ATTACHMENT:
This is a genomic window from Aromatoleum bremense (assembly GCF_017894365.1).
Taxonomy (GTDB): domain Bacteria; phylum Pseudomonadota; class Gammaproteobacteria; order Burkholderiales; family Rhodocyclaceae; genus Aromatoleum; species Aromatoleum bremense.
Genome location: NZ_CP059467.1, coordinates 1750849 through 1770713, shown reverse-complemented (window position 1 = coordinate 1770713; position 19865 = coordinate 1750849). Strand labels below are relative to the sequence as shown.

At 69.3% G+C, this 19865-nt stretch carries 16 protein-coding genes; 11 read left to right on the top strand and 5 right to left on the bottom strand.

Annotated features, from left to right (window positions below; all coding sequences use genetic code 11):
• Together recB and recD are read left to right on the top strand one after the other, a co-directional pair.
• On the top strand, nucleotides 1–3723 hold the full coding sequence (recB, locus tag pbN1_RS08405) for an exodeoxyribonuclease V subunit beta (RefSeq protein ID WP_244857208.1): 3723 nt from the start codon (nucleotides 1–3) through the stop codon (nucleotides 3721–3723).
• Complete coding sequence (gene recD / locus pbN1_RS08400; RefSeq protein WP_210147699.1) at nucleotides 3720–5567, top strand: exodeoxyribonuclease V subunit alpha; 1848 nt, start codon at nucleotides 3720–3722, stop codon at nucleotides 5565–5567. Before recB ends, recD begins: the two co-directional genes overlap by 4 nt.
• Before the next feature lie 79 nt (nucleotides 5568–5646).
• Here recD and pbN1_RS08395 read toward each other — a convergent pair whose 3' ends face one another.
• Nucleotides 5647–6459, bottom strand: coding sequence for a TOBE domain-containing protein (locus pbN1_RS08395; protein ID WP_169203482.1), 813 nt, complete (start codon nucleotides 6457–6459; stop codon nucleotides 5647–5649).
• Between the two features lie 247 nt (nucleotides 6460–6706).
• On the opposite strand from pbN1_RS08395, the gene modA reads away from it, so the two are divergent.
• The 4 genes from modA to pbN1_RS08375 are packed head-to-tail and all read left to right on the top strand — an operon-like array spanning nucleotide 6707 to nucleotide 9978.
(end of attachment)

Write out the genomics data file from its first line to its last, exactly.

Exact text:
This is a genomic window from Aromatoleum bremense (assembly GCF_017894365.1).
Taxonomy (GTDB): domain Bacteria; phylum Pseudomonadota; class Gammaproteobacteria; order Burkholderiales; family Rhodocyclaceae; genus Aromatoleum; species Aromatoleum bremense.
Genome location: NZ_CP059467.1, coordinates 1750849 through 1770713, shown reverse-complemented (window position 1 = coordinate 1770713; position 19865 = coordinate 1750849). Strand labels below are relative to the sequence as shown.

At 69.3% G+C, this 19865-nt stretch carries 16 protein-coding genes; 11 read left to right on the top strand and 5 right to left on the bottom strand.

Annotated features, from left to right (window positions below; all coding sequences use genetic code 11):
• Together recB and recD are read left to right on the top strand one after the other, a co-directional pair.
• On the top strand, nucleotides 1–3723 hold the full coding sequence (recB, locus tag pbN1_RS08405) for an exodeoxyribonuclease V subunit beta (RefSeq protein ID WP_244857208.1): 3723 nt from the start codon (nucleotides 1–3) through the stop codon (nucleotides 3721–3723).
• Complete coding sequence (gene recD / locus pbN1_RS08400; RefSeq protein WP_210147699.1) at nucleotides 3720–5567, top strand: exodeoxyribonuclease V subunit alpha; 1848 nt, start codon at nucleotides 3720–3722, stop codon at nucleotides 5565–5567. Before recB ends, recD begins: the two co-directional genes overlap by 4 nt.
• Before the next feature lie 79 nt (nucleotides 5568–5646).
• Here recD and pbN1_RS08395 read toward each other — a convergent pair whose 3' ends face one another.
• Nucleotides 5647–6459, bottom strand: coding sequence for a TOBE domain-containing protein (locus pbN1_RS08395; protein ID WP_169203482.1), 813 nt, complete (start codon nucleotides 6457–6459; stop codon nucleotides 5647–5649).
• Between the two features lie 247 nt (nucleotides 6460–6706).
• On the opposite strand from pbN1_RS08395, the gene modA reads away from it, so the two are divergent.
• The 4 genes from modA to pbN1_RS08375 are packed head-to-tail and all read left to right on the top strand — an operon-like array spanning nucleotide 6707 to nucleotide 9978.